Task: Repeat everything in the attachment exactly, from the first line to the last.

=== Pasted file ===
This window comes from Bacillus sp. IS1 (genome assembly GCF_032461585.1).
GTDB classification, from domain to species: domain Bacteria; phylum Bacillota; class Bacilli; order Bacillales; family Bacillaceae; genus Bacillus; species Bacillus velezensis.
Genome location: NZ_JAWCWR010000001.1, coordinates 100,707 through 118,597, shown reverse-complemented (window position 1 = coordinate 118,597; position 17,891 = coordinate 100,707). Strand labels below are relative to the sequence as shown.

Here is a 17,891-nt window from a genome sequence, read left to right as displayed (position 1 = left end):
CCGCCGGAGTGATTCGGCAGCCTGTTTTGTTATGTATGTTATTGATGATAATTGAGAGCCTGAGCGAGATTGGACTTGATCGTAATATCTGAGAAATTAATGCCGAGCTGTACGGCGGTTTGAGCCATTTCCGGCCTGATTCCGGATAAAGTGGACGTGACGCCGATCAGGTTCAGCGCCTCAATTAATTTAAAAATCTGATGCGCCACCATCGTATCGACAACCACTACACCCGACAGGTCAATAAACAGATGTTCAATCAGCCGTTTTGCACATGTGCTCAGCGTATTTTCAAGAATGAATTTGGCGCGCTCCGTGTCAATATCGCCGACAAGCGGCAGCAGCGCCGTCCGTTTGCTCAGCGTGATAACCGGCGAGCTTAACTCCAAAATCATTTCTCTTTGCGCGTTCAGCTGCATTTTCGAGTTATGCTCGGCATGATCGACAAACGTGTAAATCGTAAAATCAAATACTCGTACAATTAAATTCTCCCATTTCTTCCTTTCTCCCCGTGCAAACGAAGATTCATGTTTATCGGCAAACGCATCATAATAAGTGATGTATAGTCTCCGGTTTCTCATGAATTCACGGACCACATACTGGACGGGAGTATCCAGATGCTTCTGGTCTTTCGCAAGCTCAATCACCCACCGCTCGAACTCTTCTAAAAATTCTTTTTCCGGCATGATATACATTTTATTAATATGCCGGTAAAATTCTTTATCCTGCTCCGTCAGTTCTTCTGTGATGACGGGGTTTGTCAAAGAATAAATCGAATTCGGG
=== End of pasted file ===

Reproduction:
This window comes from Bacillus sp. IS1 (genome assembly GCF_032461585.1).
GTDB classification, from domain to species: domain Bacteria; phylum Bacillota; class Bacilli; order Bacillales; family Bacillaceae; genus Bacillus; species Bacillus velezensis.
Genome location: NZ_JAWCWR010000001.1, coordinates 100,707 through 118,597, shown reverse-complemented (window position 1 = coordinate 118,597; position 17,891 = coordinate 100,707). Strand labels below are relative to the sequence as shown.

Here is a 17,891-nt window from a genome sequence, read left to right as displayed (position 1 = left end):
CCGCCGGAGTGATTCGGCAGCCTGTTTTGTTATGTATGTTATTGATGATAATTGAGAGCCTGAGCGAGATTGGACTTGATCGTAATATCTGAGAAATTAATGCCGAGCTGTACGGCGGTTTGAGCCATTTCCGGCCTGATTCCGGATAAAGTGGACGTGACGCCGATCAGGTTCAGCGCCTCAATTAATTTAAAAATCTGATGCGCCACCATCGTATCGACAACCACTACACCCGACAGGTCAATAAACAGATGTTCAATCAGCCGTTTTGCACATGTGCTCAGCGTATTTTCAAGAATGAATTTGGCGCGCTCCGTGTCAATATCGCCGACAAGCGGCAGCAGCGCCGTCCGTTTGCTCAGCGTGATAACCGGCGAGCTTAACTCCAAAATCATTTCTCTTTGCGCGTTCAGCTGCATTTTCGAGTTATGCTCGGCATGATCGACAAACGTGTAAATCGTAAAATCAAATACTCGTACAATTAAATTCTCCCATTTCTTCCTTTCTCCCCGTGCAAACGAAGATTCATGTTTATCGGCAAACGCATCATAATAAGTGATGTATAGTCTCCGGTTTCTCATGAATTCACGGACCACATACTGGACGGGAGTATCCAGATGCTTCTGGTCTTTCGCAAGCTCAATCACCCACCGCTCGAACTCTTCTAAAAATTCTTTTTCCGGCATGATATACATTTTATTAATATGCCGGTAAAATTCTTTATCCTGCTCCGTCAGTTCTTCTGTGATGACGGGGTTTGTCAAAGAATAAATCGAATTCGGG